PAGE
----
Unfortunately, no one ever made that shrink ray trip into a cell, and no one ever saw the actual structure of a protein at work with their own eyes. So we need to bring some new players into the field. Methods that can make the protein’s structure accessible for us, so we can study it and learn how they function.
Here is a quick guide to protein structure determination:
- Grow them in a crystal and shoot them with x-rays. I explained the basic principle in a previous post already. Basically, we use the the fact that x-ray diffraction of all atoms in the periodic crystal pattern lead to wave interference. The repetitive pattern leads to constructive interference here, and to destructive interference there. After a lot of complicated math, we can calculate the actual density of the electrons in the crystal unit which gives us the molecular structure.
- Use the magnetic properties of a nuclear spin to probe its chemical environment. Repetitive bond types and spin systems allow us to get specific information about intramolecular distances and bond angles that we can feed as restraints into a molecular dynamics simulation (say whaaaaat). Scientific jibber-jabber aside: NMR spectroscopy is a really complicated method, and since I work with it, I would love to explain it, but it will need at least one post for itself, so hang it there just a bit more!
- Take many, very blurry images of molecular complexes and put them together to a 3D picture. This works, because we use electrons instead of light which allows us to get a better resolution. Adding up thousands of these blurry images from all different angles, we can reconstruct a 3D picture at amazing detail thanks to modern computing software. This method has actually been around for quite a while, but only recent breakthroughs in image detection and data processing algorithms made it really huge in the last 10 years or so. It is called Cryo-Electron Microscopy and has been awarded the Nobel Prize in chemistry 2017.
These three methods can give us the complete structure of a biomolecule (of almost any molecule, really). Each has its advantages and limitations, but they have all in common that we can not use them in actual living organisms (in fact, it is possible somehow, and part of my PhD studies is doing exactly this). Most of the time, we have these molecules isolated in very unnatural conditions which can change their shape or some behaviour and properties. It is a bit like studying a dolphin in a swimming pool. Sure, it is the same animal like in the ocean, but it might behave very differently. Unlike marine biologists, we can’t just jump into a cell like they can dive in the ocean to study dolphins. We need to isolate our molecules and bring them in conditions that allow us to study them with a specific method.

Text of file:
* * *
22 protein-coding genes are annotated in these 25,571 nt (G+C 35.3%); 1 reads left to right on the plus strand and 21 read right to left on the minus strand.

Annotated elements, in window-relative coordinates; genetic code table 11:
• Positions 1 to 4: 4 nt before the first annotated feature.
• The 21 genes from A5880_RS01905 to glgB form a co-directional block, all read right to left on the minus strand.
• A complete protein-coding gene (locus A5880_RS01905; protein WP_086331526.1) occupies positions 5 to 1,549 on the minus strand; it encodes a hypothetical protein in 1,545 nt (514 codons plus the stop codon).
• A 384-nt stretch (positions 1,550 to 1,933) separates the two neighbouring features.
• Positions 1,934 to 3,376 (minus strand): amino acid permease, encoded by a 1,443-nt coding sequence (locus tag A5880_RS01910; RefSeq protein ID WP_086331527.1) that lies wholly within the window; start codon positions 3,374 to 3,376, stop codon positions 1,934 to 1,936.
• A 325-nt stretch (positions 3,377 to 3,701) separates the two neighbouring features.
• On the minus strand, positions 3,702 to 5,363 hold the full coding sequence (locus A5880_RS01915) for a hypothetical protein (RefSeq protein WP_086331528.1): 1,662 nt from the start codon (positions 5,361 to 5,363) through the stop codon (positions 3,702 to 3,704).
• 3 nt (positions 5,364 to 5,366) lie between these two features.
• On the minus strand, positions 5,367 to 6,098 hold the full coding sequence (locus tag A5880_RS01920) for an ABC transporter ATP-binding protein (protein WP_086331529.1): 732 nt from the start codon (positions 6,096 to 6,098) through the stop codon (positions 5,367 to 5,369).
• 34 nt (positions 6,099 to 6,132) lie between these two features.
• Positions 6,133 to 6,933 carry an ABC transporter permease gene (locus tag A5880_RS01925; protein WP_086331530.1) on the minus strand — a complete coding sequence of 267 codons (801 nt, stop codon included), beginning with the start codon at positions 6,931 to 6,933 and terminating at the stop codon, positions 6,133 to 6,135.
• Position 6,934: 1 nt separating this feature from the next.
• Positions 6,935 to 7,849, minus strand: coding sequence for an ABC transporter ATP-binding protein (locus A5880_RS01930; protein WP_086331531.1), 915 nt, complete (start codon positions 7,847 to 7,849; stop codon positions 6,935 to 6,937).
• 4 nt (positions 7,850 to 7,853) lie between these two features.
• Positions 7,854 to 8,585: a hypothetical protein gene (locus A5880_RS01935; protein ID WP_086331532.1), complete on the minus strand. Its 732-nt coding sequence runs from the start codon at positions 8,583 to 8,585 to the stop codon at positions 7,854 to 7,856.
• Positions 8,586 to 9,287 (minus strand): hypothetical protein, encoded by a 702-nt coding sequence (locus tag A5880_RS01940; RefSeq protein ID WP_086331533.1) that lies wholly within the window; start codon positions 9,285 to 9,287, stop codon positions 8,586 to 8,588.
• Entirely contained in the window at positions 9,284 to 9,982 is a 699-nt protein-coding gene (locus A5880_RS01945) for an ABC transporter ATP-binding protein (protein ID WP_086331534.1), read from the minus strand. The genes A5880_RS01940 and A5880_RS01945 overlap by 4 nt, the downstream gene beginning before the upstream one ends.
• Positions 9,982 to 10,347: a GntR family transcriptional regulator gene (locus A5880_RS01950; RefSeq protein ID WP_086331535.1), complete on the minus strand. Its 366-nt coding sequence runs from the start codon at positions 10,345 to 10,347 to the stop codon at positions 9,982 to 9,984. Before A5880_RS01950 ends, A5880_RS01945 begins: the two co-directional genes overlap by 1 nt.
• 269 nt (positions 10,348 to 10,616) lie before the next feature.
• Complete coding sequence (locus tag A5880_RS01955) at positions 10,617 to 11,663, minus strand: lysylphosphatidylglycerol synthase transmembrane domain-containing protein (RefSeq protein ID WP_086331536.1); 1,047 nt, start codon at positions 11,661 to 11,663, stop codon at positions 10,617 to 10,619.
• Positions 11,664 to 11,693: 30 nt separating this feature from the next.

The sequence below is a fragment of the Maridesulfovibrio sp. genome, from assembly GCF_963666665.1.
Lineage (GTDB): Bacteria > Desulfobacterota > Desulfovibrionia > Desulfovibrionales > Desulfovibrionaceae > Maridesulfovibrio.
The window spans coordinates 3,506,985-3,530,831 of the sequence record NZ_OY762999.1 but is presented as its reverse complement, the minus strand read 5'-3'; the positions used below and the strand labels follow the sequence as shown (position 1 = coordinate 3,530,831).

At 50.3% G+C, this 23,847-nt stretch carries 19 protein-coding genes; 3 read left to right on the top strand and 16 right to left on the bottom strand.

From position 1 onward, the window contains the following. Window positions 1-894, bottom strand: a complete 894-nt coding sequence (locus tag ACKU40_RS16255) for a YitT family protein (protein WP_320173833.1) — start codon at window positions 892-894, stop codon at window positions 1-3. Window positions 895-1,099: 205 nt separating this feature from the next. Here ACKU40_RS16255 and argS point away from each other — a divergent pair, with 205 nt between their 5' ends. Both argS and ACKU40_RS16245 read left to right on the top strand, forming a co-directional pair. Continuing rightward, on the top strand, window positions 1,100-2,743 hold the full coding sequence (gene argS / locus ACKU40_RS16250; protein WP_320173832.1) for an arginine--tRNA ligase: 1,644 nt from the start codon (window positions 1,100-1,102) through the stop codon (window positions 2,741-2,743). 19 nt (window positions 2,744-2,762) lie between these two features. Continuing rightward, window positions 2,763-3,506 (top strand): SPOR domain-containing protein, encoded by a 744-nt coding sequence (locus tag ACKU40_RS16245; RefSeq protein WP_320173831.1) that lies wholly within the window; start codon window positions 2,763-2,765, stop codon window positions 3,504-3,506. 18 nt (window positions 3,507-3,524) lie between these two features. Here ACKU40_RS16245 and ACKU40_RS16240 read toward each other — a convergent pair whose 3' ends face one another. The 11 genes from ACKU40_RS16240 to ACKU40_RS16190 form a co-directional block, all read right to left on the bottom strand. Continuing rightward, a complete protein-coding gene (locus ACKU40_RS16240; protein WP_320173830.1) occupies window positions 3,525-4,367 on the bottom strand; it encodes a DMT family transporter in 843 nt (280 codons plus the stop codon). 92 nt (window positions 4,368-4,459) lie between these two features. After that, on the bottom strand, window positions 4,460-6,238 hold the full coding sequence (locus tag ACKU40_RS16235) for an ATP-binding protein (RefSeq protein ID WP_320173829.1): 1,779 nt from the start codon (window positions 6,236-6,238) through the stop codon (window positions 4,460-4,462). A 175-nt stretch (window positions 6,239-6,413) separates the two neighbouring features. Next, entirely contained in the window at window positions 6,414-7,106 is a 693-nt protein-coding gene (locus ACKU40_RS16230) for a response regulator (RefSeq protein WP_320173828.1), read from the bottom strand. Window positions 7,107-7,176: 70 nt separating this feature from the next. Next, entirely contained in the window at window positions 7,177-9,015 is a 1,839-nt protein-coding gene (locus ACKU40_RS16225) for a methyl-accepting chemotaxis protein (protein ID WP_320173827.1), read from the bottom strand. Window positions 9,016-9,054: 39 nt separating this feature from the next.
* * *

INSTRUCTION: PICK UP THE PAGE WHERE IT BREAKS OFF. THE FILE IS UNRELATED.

The workhorses in life are too small to be seen
The problem here is just a very general one in (bio)chemistry. The things that we try to study here are so tiny that it is just very hard to get any information about them at all. This doesn’t apply only to proteins. From single molecules to entire subcellular structures, we have issues knowing what they look like and how they are doing their magic. Sure, we can study their functions, reactions, even size… but really knowing their 3D structure isn’t easy. With these methods up there, we can tackle these issues and in the last 60 years, we have been getting really good at it.
I devoted my PhD studies to solving the 3D structure of biomolecules (in my case RNA) and understanding how they work. Apart from doing it for medicine and understanding life, I do it because… I find them beautiful. And even more beautiful are all the methods that we developed to unravel these structures.
If you are ready now to take a simulated shrink ray adventure into the cell, then check out this YouTube video: There are many similar ones out there, and most are pretty amazing. Keep in mind, these are animations based on science. These images are not actual scientific data. I would like to point out one thing that is quite inaccurate (for a good reason): The cell interior seems quite empty here, everything is floating around with a lot of space. In reality, it is super crowded and you wouldn’t even see what they want to show.